No matter what other images, articles and comments you might see in the media about “diabetes management” for the 10% of “diabetics” who have type 1, the ONLY thing that keeps us alive is insulin. No diet, no exercise, no tablets will stave off the death of a type 1 denied insulin. Those of us in affluent countries are blessed to have access to affordable insulin, but just imagine being in a place where this wasn’t possible. In many parts of the world insulin costs many times the annual wage of an average person and/or supplies of insulin can’t be guaranteed. The fate for such people is as described by a 2nd Century physician, known as Aretaeus, the Cappadocian
Diabetes is a wonderful affection*, not very frequent among people, … Life is short, disgusting and painful, thirst unquenchable, death inevitable.
Heard lots of discouraging things about the danger of health information on the net? What about the dangers of NOT doing so?
The lovely “Endocrine Witch” posted this picture that had been doing the rounds on her Facebook feed. She has blogged about why she took on her colleagues to say she found the note offensive, thanks Iris, proof that many doctors are embracing 21st century technology!
I can imagine that it’s irritating when a patient comes to you convinced that they’ve got bubonic plague or smallpox, but you need to deal with it, it’s part of the job and whether it’s the internet or Dr Smith’s medical encyclopedia people always have and always will self-diagnose. Continue reading →
Diabetes Australia has launched a Diabetes Week Campaign. So be aware of this-the week is 12-18 July. To quote their website
“Diabetes Australia has developed campaign material to launch in National Diabetes Week (12 – 18 July) to raise awareness of the seriousness of diabetes and the growing number of people who have it. The national television advertisement features 280 images of people with diabetes – representing the 280 people who develop diabetes every day in Australia. It will feature 10 “hero” images that will be on screen for approx 2 seconds – some with people managing their diabetes and some with the serious complications of diabetes including heart disease, stroke, amputation and blindness. The campaign call to action will be “What do you need to know about diabetes?” (my bold)Continue reading →
There have been some interesting things happening in the world of diabetes of late, particularly in relation to funding and advocacy, so I’ve decided to put my twittering and facebooking to good use and bring our blog readers a round-up of interesting and concerning “stuff”.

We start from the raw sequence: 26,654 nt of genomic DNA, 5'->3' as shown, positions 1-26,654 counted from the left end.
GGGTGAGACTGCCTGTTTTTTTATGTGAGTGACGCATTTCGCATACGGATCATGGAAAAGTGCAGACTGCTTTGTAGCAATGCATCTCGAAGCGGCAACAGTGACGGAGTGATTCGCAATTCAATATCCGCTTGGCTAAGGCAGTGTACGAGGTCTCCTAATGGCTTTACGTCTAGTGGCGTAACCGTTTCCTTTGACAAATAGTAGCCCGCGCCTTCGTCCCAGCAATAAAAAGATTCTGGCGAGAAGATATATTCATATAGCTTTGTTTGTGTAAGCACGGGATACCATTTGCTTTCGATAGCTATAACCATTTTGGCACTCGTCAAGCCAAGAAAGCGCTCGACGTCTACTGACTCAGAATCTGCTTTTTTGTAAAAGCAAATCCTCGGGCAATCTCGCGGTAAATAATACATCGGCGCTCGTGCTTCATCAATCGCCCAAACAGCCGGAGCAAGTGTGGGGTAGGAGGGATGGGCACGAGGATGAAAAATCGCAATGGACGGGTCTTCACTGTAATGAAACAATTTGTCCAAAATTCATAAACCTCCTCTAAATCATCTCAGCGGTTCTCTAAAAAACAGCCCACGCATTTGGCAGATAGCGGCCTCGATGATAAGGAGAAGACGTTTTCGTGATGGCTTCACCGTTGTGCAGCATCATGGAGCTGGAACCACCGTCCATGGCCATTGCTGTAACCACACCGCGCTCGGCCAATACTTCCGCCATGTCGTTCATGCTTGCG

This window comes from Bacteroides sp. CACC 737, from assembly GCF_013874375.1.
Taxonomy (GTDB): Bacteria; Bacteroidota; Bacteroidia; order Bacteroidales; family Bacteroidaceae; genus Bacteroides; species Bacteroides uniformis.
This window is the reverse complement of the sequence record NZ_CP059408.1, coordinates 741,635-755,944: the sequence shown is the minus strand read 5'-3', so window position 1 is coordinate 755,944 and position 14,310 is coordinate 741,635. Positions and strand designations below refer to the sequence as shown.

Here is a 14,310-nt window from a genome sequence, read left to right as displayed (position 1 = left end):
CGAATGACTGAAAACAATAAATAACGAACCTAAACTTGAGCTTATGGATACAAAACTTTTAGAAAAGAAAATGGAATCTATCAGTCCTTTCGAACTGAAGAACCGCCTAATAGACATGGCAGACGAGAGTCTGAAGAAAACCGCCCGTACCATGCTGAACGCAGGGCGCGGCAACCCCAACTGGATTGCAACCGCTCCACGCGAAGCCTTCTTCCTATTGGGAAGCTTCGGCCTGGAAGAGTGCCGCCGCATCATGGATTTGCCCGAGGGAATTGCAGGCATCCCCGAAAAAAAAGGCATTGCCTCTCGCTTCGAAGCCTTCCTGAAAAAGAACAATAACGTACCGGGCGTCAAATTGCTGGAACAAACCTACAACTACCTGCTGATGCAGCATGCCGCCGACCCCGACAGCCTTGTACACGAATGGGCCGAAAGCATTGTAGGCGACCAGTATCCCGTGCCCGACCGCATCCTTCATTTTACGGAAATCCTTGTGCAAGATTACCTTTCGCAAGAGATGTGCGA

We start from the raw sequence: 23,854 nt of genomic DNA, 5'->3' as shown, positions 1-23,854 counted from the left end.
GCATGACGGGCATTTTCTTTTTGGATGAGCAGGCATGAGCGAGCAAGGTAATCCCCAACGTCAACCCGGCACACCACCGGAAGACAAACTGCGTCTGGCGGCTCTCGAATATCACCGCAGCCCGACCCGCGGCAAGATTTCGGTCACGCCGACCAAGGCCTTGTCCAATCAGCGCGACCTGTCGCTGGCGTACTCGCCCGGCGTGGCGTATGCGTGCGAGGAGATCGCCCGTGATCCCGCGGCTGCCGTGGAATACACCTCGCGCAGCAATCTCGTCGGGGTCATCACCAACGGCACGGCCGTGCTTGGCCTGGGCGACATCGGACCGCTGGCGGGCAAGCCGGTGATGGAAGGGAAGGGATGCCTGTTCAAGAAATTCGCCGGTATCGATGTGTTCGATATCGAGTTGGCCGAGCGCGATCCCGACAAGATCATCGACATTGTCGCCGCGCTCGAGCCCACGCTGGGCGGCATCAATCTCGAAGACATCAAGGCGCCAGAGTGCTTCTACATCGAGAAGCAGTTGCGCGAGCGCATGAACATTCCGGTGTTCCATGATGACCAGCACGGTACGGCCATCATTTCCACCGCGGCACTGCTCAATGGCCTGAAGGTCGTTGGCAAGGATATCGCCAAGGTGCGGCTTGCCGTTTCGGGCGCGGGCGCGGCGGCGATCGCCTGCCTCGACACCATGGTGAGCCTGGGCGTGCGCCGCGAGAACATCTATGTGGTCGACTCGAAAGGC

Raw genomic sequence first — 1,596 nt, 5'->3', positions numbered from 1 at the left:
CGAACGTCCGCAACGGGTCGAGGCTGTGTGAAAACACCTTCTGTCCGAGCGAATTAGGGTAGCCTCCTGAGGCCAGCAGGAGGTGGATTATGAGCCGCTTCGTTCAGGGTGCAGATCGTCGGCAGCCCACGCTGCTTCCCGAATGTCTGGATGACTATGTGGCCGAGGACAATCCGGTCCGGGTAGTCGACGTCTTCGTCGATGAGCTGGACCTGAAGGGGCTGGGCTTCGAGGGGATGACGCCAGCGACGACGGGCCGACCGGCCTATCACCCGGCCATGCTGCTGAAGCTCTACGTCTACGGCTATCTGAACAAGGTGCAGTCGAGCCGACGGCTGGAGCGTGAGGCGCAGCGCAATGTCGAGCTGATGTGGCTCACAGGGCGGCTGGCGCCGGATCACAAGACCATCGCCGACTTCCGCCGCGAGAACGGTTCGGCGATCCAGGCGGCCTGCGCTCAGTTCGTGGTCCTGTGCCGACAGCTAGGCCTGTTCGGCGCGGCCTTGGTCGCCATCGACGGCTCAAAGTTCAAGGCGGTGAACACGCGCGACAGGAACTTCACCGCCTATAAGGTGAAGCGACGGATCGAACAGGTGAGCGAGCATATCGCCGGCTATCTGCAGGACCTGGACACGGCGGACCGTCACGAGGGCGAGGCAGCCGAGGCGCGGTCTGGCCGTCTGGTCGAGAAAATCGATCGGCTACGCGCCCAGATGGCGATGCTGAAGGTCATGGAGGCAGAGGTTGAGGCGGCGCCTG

Government guidelines require type 2s on tablets to test before they drive. Subsequent Government publications say most type 2s on tablets don’t need to test.
What the?? Is self blood glucose monitoring for type 2s on tablets necessary to protect your own and public safety OR is it something that provides no benefit to health or well-being? The contradiction might be a bit of a yawn but not when you realise it could result in a jail sentence.Continue reading →
As another WDD approaches I thought I’d do a bit of a round-up of initiatives being undertaken by people with type 1 around the world. It’s amazing and inspirational to see the impact that a person with t1 diabetes, a computer and internet connection can make. Let’s celebrate advocacy efforts around the world and focus on the positive. If you have started, or know of a campaign or activity, please share it with us in the comments below. Continue reading →
I don’t need YOU to empower ME. thanks all the same
Words like “compliance” and “adherence” are now seen to reflect the authoritarian health structures of yesteryear and have been abandoned in favour of “patient empowerment” and motivational interviewing.
At least with compliance you knew where you stood-the doctor expects you to do as he says. The notion of “empowerment” is a slippery little sucker* but in a twist worthy of George Orwell’s 1984, the term is often used to mean “empowered to make healthy choices” it’s a sort of doublespeak in which patients are, it seems, being empowered to become compliant with instructions aka advice provided by health professionals. Continue reading →